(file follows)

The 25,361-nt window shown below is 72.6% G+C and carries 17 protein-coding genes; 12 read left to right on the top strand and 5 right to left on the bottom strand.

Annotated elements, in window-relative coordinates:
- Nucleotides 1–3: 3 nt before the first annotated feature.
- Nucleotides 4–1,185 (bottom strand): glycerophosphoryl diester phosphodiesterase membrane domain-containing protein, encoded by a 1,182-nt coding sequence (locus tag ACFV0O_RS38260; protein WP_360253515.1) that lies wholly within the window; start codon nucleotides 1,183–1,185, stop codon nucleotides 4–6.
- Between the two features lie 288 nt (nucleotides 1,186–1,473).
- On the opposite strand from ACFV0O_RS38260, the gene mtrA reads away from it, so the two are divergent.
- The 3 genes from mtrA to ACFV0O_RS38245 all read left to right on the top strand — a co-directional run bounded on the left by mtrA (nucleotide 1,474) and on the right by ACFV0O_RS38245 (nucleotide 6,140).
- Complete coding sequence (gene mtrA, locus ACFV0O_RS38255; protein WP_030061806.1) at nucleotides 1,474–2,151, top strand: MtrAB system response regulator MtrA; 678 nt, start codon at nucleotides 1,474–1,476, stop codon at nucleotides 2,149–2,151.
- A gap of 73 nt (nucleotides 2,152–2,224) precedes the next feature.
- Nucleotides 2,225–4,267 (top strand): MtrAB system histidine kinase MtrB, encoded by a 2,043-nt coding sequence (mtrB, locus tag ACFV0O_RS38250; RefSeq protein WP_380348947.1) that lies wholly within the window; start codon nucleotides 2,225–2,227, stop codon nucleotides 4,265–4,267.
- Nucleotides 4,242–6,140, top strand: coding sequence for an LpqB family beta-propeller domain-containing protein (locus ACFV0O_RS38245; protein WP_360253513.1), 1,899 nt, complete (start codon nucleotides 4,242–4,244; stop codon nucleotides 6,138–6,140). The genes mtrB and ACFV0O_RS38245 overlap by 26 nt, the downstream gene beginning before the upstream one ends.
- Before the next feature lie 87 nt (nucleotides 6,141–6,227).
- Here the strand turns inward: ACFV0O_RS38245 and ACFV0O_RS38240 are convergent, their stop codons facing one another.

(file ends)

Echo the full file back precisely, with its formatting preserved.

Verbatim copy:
The 25,361-nt window shown below is 72.6% G+C and carries 17 protein-coding genes; 12 read left to right on the top strand and 5 right to left on the bottom strand.

Annotated elements, in window-relative coordinates:
- Nucleotides 1–3: 3 nt before the first annotated feature.
- Nucleotides 4–1,185 (bottom strand): glycerophosphoryl diester phosphodiesterase membrane domain-containing protein, encoded by a 1,182-nt coding sequence (locus tag ACFV0O_RS38260; protein WP_360253515.1) that lies wholly within the window; start codon nucleotides 1,183–1,185, stop codon nucleotides 4–6.
- Between the two features lie 288 nt (nucleotides 1,186–1,473).
- On the opposite strand from ACFV0O_RS38260, the gene mtrA reads away from it, so the two are divergent.
- The 3 genes from mtrA to ACFV0O_RS38245 all read left to right on the top strand — a co-directional run bounded on the left by mtrA (nucleotide 1,474) and on the right by ACFV0O_RS38245 (nucleotide 6,140).
- Complete coding sequence (gene mtrA, locus ACFV0O_RS38255; protein WP_030061806.1) at nucleotides 1,474–2,151, top strand: MtrAB system response regulator MtrA; 678 nt, start codon at nucleotides 1,474–1,476, stop codon at nucleotides 2,149–2,151.
- A gap of 73 nt (nucleotides 2,152–2,224) precedes the next feature.
- Nucleotides 2,225–4,267 (top strand): MtrAB system histidine kinase MtrB, encoded by a 2,043-nt coding sequence (mtrB, locus tag ACFV0O_RS38250; RefSeq protein WP_380348947.1) that lies wholly within the window; start codon nucleotides 2,225–2,227, stop codon nucleotides 4,265–4,267.
- Nucleotides 4,242–6,140, top strand: coding sequence for an LpqB family beta-propeller domain-containing protein (locus ACFV0O_RS38245; protein WP_360253513.1), 1,899 nt, complete (start codon nucleotides 4,242–4,244; stop codon nucleotides 6,138–6,140). The genes mtrB and ACFV0O_RS38245 overlap by 26 nt, the downstream gene beginning before the upstream one ends.
- Before the next feature lie 87 nt (nucleotides 6,141–6,227).
- Here the strand turns inward: ACFV0O_RS38245 and ACFV0O_RS38240 are convergent, their stop codons facing one another.